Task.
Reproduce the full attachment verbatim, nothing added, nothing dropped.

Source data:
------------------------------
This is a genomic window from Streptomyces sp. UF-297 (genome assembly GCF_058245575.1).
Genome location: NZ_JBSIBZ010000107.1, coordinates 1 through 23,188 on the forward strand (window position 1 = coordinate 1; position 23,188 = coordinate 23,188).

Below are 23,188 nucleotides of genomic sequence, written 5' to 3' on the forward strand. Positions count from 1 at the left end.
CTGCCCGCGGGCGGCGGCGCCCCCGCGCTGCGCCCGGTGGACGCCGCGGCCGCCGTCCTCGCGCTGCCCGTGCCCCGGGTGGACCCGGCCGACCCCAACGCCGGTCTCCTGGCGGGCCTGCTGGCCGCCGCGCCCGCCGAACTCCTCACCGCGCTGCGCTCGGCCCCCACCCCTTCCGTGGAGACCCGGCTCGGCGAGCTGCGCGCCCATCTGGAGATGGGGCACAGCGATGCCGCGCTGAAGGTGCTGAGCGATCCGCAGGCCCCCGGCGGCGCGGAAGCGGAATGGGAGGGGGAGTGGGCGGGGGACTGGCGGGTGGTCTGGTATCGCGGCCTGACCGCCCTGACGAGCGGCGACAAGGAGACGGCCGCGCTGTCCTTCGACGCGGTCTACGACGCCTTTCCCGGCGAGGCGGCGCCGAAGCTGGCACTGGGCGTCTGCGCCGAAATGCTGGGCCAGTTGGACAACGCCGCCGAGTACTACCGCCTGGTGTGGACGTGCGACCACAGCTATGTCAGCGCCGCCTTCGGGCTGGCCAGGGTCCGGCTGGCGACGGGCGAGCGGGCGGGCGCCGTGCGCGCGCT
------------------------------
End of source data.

This is a genomic window from Streptomyces sp. UF-297 (genome assembly GCF_058245575.1).
Genome location: NZ_JBSIBZ010000107.1, coordinates 1 through 23,188 on the forward strand (window position 1 = coordinate 1; position 23,188 = coordinate 23,188).

Below are 23,188 nucleotides of genomic sequence, written 5' to 3' on the forward strand. Positions count from 1 at the left end.
CTGCCCGCGGGCGGCGGCGCCCCCGCGCTGCGCCCGGTGGACGCCGCGGCCGCCGTCCTCGCGCTGCCCGTGCCCCGGGTGGACCCGGCCGACCCCAACGCCGGTCTCCTGGCGGGCCTGCTGGCCGCCGCGCCCGCCGAACTCCTCACCGCGCTGCGCTCGGCCCCCACCCCTTCCGTGGAGACCCGGCTCGGCGAGCTGCGCGCCCATCTGGAGATGGGGCACAGCGATGCCGCGCTGAAGGTGCTGAGCGATCCGCAGGCCCCCGGCGGCGCGGAAGCGGAATGGGAGGGGGAGTGGGCGGGGGACTGGCGGGTGGTCTGGTATCGCGGCCTGACCGCCCTGACGAGCGGCGACAAGGAGACGGCCGCGCTGTCCTTCGACGCGGTCTACGACGCCTTTCCCGGCGAGGCGGCGCCGAAGCTGGCACTGGGCGTCTGCGCCGAAATGCTGGGCCAGTTGGACAACGCCGCCGAGTACTACCGCCTGGTGTGGACGTGCGACCACAGCTATGTCAGCGCCGCCTTCGGGCTGGCCAGGGTCCGGCTGGCGACGGGCGAGCGGGCGGGCGCCGTGCGCGCGCT